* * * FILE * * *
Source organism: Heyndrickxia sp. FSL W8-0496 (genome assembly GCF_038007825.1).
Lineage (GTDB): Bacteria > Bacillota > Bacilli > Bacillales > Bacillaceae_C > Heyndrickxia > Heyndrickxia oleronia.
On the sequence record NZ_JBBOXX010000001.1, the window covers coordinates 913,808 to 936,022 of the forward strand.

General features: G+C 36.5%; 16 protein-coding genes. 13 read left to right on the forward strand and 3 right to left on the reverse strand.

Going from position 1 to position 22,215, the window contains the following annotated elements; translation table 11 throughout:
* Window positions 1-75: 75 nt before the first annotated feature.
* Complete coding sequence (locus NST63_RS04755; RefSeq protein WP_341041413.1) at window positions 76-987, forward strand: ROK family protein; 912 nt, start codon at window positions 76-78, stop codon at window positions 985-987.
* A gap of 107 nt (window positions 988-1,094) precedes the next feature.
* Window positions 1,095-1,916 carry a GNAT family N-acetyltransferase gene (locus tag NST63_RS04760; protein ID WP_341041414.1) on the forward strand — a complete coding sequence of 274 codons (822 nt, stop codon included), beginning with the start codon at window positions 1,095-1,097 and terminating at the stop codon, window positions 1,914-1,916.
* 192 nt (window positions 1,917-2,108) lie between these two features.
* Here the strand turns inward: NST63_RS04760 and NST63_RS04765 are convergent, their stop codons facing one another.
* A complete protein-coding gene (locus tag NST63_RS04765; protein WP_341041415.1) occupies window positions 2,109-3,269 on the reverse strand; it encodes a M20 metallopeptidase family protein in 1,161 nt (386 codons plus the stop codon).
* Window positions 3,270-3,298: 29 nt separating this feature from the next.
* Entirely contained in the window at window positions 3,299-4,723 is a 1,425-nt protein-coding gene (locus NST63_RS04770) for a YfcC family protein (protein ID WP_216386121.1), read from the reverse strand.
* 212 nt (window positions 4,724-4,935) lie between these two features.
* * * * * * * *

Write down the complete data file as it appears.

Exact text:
Source organism: Heyndrickxia sp. FSL W8-0496 (genome assembly GCF_038007825.1).
Lineage (GTDB): Bacteria > Bacillota > Bacilli > Bacillales > Bacillaceae_C > Heyndrickxia > Heyndrickxia oleronia.
On the sequence record NZ_JBBOXX010000001.1, the window covers coordinates 913,808 to 936,022 of the forward strand.

General features: G+C 36.5%; 16 protein-coding genes. 13 read left to right on the forward strand and 3 right to left on the reverse strand.

Going from position 1 to position 22,215, the window contains the following annotated elements; translation table 11 throughout:
* Window positions 1-75: 75 nt before the first annotated feature.
* Complete coding sequence (locus NST63_RS04755; RefSeq protein WP_341041413.1) at window positions 76-987, forward strand: ROK family protein; 912 nt, start codon at window positions 76-78, stop codon at window positions 985-987.
* A gap of 107 nt (window positions 988-1,094) precedes the next feature.
* Window positions 1,095-1,916 carry a GNAT family N-acetyltransferase gene (locus tag NST63_RS04760; protein ID WP_341041414.1) on the forward strand — a complete coding sequence of 274 codons (822 nt, stop codon included), beginning with the start codon at window positions 1,095-1,097 and terminating at the stop codon, window positions 1,914-1,916.
* 192 nt (window positions 1,917-2,108) lie between these two features.
* Here the strand turns inward: NST63_RS04760 and NST63_RS04765 are convergent, their stop codons facing one another.
* A complete protein-coding gene (locus tag NST63_RS04765; protein WP_341041415.1) occupies window positions 2,109-3,269 on the reverse strand; it encodes a M20 metallopeptidase family protein in 1,161 nt (386 codons plus the stop codon).
* Window positions 3,270-3,298: 29 nt separating this feature from the next.
* Entirely contained in the window at window positions 3,299-4,723 is a 1,425-nt protein-coding gene (locus NST63_RS04770) for a YfcC family protein (protein ID WP_216386121.1), read from the reverse strand.
* 212 nt (window positions 4,724-4,935) lie between these two features.